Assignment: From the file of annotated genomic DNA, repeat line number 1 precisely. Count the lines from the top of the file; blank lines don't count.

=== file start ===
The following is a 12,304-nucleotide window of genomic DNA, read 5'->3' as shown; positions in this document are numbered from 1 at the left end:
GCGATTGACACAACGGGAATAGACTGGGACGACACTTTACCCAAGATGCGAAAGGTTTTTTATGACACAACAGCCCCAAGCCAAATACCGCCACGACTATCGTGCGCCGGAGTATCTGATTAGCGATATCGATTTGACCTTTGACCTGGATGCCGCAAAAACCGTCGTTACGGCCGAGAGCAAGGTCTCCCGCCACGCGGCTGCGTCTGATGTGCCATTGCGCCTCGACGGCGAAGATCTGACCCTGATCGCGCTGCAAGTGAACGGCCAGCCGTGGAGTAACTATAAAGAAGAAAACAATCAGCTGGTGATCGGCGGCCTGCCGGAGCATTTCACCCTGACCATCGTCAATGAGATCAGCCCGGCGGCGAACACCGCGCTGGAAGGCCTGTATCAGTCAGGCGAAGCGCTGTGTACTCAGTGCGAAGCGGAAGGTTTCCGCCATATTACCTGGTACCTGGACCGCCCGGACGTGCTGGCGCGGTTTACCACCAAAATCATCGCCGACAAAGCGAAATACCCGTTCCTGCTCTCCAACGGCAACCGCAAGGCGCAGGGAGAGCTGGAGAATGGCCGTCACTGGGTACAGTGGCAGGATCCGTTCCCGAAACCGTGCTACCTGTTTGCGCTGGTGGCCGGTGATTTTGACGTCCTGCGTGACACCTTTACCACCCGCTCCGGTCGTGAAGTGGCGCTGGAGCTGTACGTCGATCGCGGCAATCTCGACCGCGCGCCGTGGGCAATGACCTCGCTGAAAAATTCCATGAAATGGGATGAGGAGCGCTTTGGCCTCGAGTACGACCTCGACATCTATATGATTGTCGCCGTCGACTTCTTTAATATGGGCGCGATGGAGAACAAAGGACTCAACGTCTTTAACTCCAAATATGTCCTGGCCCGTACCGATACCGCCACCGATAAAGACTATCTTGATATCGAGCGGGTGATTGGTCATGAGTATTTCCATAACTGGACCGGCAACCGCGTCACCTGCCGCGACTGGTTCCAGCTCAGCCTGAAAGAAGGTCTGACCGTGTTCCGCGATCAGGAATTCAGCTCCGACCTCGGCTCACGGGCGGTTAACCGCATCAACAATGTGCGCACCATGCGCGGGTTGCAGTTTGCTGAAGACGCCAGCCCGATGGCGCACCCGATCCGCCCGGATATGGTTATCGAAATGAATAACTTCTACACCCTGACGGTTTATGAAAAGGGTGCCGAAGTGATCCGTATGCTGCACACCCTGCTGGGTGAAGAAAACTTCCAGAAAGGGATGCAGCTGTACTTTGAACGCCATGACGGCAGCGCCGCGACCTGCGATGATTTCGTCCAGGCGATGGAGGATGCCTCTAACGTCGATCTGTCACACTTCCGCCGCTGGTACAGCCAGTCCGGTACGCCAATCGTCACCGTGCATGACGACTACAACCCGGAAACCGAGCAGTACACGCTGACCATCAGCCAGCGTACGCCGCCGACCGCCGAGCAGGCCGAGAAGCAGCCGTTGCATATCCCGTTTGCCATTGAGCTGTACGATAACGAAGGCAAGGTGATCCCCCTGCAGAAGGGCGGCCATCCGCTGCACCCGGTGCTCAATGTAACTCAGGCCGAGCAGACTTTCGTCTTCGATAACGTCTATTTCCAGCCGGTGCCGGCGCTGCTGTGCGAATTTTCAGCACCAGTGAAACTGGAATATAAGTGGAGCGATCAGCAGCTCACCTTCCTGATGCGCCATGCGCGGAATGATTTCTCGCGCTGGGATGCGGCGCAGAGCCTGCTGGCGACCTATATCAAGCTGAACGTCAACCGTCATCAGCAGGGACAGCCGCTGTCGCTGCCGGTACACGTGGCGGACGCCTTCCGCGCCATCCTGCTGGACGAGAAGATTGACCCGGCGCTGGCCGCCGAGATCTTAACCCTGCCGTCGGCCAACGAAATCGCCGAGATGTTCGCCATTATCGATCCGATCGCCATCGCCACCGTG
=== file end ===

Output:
The following is a 12,304-nucleotide window of genomic DNA, read 5'->3' as shown; positions in this document are numbered from 1 at the left end: